The Tories have been accused of drumming up support for fracking after a concerned mum was banned from taking part in research ‘workshops’ plugging Britain’s first shale gas mega plant.
Furious Sarah Bennett, 37, was approached twice on the same day by Department of Energy and Climate Change (DECC) researchers. They invited her to attend discussions on shale gas exploration, known as fracking, nearby her home in Wesham in Preston, Lancashire.
The first researcher cold called her at home. The second spoke to her as she picked up her daughter, aged six, from Wesham Primary School. The school is just two miles from the proposed fracking site.
Each offered her £180 to participate in the ‘workshops’, but when she told them she was opposed to fracking, they said only residents who were “on the fence” or “had not made their minds up” about natural gas extraction were allowed to attend.
Single mum Sarah, a self-employed marketing consultant, said:
Both times I was asked if I was willing to take part in a survey/focus group on fracking.
And both times I was told that I couldn’t attend as I have a firm view on it.
The initial woman told me they were looking for people who ‘still hadn’t made up their minds’.
While the second said they only wanted people who are ‘on the fence’ over the issue.
The incident comes amid a row over government backed plans to allow shale gas firm Cuadrilla to build Britain’s first multi-well hydraulic fracturing plant at Preston New Road in Little Plumpton.
Cuadrilla’s planning applications to explore for shale gas at Preston New Road, and nearby Roseacre Wood, were rejected by Lancashire County Council on the grounds of noise and traffic impact.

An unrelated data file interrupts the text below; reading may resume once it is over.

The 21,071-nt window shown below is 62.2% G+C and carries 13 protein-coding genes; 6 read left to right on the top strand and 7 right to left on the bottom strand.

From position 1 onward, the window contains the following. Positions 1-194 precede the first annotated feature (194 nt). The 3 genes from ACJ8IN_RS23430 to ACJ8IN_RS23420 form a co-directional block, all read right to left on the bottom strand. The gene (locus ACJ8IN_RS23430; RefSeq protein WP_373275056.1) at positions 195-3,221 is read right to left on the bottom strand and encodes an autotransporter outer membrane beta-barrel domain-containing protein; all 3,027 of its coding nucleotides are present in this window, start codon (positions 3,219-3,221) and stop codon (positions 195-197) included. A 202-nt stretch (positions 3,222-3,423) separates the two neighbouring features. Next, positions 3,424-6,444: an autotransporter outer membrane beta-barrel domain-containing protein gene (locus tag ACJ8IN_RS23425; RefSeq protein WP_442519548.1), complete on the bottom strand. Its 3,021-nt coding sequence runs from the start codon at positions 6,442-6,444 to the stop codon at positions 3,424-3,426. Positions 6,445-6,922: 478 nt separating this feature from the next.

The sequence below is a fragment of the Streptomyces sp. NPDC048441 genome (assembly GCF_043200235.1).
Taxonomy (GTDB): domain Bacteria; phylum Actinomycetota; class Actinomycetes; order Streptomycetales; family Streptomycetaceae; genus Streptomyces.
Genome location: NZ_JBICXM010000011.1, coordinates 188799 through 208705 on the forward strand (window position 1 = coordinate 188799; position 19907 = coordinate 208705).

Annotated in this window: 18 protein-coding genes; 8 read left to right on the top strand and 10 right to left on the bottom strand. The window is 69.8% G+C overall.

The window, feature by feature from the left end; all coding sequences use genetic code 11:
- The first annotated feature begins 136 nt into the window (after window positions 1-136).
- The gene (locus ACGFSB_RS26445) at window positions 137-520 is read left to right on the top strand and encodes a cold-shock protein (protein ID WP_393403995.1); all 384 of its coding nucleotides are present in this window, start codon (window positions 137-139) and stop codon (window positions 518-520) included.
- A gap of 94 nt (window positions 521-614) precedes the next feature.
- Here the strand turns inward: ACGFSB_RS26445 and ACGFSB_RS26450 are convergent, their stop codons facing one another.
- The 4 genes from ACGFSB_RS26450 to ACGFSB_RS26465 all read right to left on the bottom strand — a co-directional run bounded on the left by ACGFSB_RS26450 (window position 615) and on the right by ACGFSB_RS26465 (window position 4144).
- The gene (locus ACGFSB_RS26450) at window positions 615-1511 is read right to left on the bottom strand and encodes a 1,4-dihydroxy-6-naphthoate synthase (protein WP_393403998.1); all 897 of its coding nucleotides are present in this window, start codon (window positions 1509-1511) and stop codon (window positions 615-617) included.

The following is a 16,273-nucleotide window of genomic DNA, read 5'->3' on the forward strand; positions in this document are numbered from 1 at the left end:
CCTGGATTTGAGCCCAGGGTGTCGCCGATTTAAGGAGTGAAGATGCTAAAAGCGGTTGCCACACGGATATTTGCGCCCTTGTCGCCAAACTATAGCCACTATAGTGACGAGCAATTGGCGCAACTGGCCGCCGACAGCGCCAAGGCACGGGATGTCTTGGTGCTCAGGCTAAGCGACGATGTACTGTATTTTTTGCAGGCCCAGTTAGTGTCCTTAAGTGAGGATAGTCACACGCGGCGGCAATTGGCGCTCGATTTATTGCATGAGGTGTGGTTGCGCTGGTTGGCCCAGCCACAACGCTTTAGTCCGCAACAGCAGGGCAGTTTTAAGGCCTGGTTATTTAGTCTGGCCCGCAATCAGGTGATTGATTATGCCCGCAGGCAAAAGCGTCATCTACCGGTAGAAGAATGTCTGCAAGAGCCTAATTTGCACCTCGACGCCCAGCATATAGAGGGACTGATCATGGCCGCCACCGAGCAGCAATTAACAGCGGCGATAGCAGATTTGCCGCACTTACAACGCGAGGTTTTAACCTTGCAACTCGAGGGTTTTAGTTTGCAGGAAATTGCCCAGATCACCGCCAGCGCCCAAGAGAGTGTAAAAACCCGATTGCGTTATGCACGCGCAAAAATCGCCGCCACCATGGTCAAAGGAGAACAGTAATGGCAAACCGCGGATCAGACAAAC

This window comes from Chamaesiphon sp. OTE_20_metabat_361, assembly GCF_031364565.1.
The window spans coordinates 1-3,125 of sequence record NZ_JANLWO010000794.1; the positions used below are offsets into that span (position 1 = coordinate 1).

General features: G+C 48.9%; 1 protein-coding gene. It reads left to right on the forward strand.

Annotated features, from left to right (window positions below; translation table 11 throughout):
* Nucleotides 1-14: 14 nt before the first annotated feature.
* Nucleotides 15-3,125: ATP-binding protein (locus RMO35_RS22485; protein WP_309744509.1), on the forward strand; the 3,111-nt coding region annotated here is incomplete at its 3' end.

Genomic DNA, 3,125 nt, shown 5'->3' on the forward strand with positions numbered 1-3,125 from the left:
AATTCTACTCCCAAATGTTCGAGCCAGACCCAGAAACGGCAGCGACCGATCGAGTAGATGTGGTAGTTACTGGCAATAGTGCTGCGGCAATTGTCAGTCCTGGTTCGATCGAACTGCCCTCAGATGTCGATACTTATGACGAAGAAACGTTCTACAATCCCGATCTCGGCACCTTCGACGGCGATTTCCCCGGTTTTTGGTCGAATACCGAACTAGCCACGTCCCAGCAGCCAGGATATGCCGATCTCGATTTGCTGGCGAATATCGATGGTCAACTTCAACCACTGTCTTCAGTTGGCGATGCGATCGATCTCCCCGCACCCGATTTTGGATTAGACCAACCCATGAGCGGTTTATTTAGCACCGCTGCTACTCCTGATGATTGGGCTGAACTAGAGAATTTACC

Fracking was suspended in the UK in 2011 after earth tremors occurred where Cuadrilla had previously drilled in Blackpool.
However, the decision is subject to an ongoing Westminster appeal with the government’s verdict expected later this month.
If Cuadrilla’s plans – the first of their kind – are allowed to go ahead, it could set a precedent for the approval of similar planning applications, paving the way for multinational oil and gas firms to build large scale fracking wells across the UK.
Claire Stephenson, of anti-fracking Preston New Road Action Group, believes the government could be using the ‘workshops’ as closed talking shops to soften public opinion on fracking and sell its benefits to ambivalent residents in Lancashire’s communities.
Preston New Road Action Group are appalled to learn that the Department of Energy and Climate Change are funding research on fracking opinions within the sensitive areas of Lancashire communities that are under threat from fracking.
It’s incredibly shocking that DECC would choose this insensitive time period to begin canvassing for opinions on fracking that don’t include actually being against this form of fossil fuel extraction.
We are mid-way through a sizeable and stressful Public Inquiry for Cuadrilla’s appeals, where local communities are fighting to retain their ways of life before Westminster make the final decision.